PORT AU PRINCE, Haiti -- At teeming intersections packed with airport traffic, armed U.N. peacekeepers double as traffic cops. In tent cities, Red Cross Humvees serve as food trucks, mobile medical centers or impromptu peacekeepers. The collapsed Haitian presidential palace remains a barren reminder of a capital city annihilated in an earthquake followed by a hurricane, even as International Red Cross and American Embassy headquarters take up entire city blocks and provide reminders of who exactly is laying the foundations for Haiti's recovery.
Life here is finally taking a gradual turn toward normalcy as shuttered schools reopen and a deadly cholera outbreak slowly fades. Yet for all of the hard-fought victories meant to restore the nation, many citizens feel separated from what's been done on their behalf without their input. But a movement to pass the baton to the Haitian people is gaining steam -- within a reconstruction effort spearheaded and executed by foreign nonprofit stakeholders.
For-profit ventures designed to tackle social ills and nonprofit programs geared toward business acceleration and job creation have become the new hope surrounding long-term recovery. In a nation with more than 40 percent unemployment, the shift is overdue but welcome for citizenry tired of standing on the sidelines of their own revitalization, said Ian Rosenberger, founder of East Liberty-based Haitian recycling organization, Thread.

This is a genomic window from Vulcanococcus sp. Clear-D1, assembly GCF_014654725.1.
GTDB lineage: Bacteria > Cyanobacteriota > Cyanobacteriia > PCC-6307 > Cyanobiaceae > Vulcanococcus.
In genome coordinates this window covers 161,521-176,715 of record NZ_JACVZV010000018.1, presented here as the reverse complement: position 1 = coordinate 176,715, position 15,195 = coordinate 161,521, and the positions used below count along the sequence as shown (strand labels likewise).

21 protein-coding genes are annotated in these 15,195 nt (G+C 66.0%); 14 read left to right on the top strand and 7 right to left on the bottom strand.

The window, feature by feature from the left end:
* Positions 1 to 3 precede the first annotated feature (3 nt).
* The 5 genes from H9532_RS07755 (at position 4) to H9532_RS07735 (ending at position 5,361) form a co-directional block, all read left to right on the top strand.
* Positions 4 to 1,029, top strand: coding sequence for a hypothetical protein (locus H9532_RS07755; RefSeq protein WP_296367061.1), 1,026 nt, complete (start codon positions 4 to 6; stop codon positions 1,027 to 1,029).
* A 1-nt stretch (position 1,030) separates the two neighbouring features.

"I spend a lot of time asking [Haitians] what they need and the people we come across most often say, 'I want my kids to have a better education and life than I did. I want to have a job and put food on the table.' Rarely do they ever ask for money," he said.
The international community has poured a lot of money into Haiti in recent years, and it was needed.
In November 2010, Hurricane Tomas smacked a crumbled and flattened Haitian landscape that was still reeling from a 7.0 earthquake in January of that year. The world community responded with unprecedented support.
Within a year, more than $1 billion had been dedicated toward relief efforts -- a figure that, by 2012, had swelled to an estimated $13.3 billion in dedicated funds meant to last through 2020, according to the U.N. Office of the Special Envoy for Haiti.
In the past two years, an estimated $9.49 billion of that has been dispersed through both international agencies such as the World Bank and through independent non-governmental organizations, or NGOs. More than $582 million went directly to the Haitian government and $37.1 million was dispersed to Haiti-based NGOs.
Donations well spent have garnered visible results. The American Red Cross alone put nearly $486 million toward clean water and sanitation, a revamped health network that featured the first cholera vaccinations, job training and cash-for-work programs.
Tent cities stuffed with more than 1 million displaced citizens at the disaster's onset have shut down en masse with 270,000 people remaining in 352 camps across the country as of September, according to the International Organization for Migration in Geneva, Switzerland.
In steps Thread